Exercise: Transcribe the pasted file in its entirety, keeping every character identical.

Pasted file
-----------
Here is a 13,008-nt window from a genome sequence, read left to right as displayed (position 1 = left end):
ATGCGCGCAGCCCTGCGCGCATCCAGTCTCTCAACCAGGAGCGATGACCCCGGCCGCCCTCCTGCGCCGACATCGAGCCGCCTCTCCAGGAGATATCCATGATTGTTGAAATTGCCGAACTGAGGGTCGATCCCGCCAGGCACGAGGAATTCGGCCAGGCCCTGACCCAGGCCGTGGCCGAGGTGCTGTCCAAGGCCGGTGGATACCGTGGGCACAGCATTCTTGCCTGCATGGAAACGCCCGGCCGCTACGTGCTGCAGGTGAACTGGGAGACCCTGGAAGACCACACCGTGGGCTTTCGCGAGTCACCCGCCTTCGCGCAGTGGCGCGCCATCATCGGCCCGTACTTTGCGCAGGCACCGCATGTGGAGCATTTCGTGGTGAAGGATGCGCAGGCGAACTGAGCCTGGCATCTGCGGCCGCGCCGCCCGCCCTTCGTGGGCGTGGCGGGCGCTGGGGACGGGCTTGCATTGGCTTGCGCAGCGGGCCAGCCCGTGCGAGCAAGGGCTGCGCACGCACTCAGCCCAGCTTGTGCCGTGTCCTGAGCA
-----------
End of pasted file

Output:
Here is a 13,008-nt window from a genome sequence, read left to right as displayed (position 1 = left end):
ATGCGCGCAGCCCTGCGCGCATCCAGTCTCTCAACCAGGAGCGATGACCCCGGCCGCCCTCCTGCGCCGACATCGAGCCGCCTCTCCAGGAGATATCCATGATTGTTGAAATTGCCGAACTGAGGGTCGATCCCGCCAGGCACGAGGAATTCGGCCAGGCCCTGACCCAGGCCGTGGCCGAGGTGCTGTCCAAGGCCGGTGGATACCGTGGGCACAGCATTCTTGCCTGCATGGAAACGCCCGGCCGCTACGTGCTGCAGGTGAACTGGGAGACCCTGGAAGACCACACCGTGGGCTTTCGCGAGTCACCCGCCTTCGCGCAGTGGCGCGCCATCATCGGCCCGTACTTTGCGCAGGCACCGCATGTGGAGCATTTCGTGGTGAAGGATGCGCAGGCGAACTGAGCCTGGCATCTGCGGCCGCGCCGCCCGCCCTTCGTGGGCGTGGCGGGCGCTGGGGACGGGCTTGCATTGGCTTGCGCAGCGGGCCAGCCCGTGCGAGCAAGGGCTGCGCACGCACTCAGCCCAGCTTGTGCCGTGTCCTGAGCA